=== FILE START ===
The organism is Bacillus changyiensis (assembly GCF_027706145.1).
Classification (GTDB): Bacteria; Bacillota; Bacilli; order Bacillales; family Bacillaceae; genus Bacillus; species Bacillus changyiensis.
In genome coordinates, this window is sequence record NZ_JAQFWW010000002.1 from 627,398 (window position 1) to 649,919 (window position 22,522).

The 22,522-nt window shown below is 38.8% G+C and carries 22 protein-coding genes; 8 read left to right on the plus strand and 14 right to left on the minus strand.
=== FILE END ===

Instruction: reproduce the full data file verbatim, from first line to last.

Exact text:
The organism is Bacillus changyiensis (assembly GCF_027706145.1).
Classification (GTDB): Bacteria; Bacillota; Bacilli; order Bacillales; family Bacillaceae; genus Bacillus; species Bacillus changyiensis.
In genome coordinates, this window is sequence record NZ_JAQFWW010000002.1 from 627,398 (window position 1) to 649,919 (window position 22,522).

The 22,522-nt window shown below is 38.8% G+C and carries 22 protein-coding genes; 8 read left to right on the plus strand and 14 right to left on the minus strand.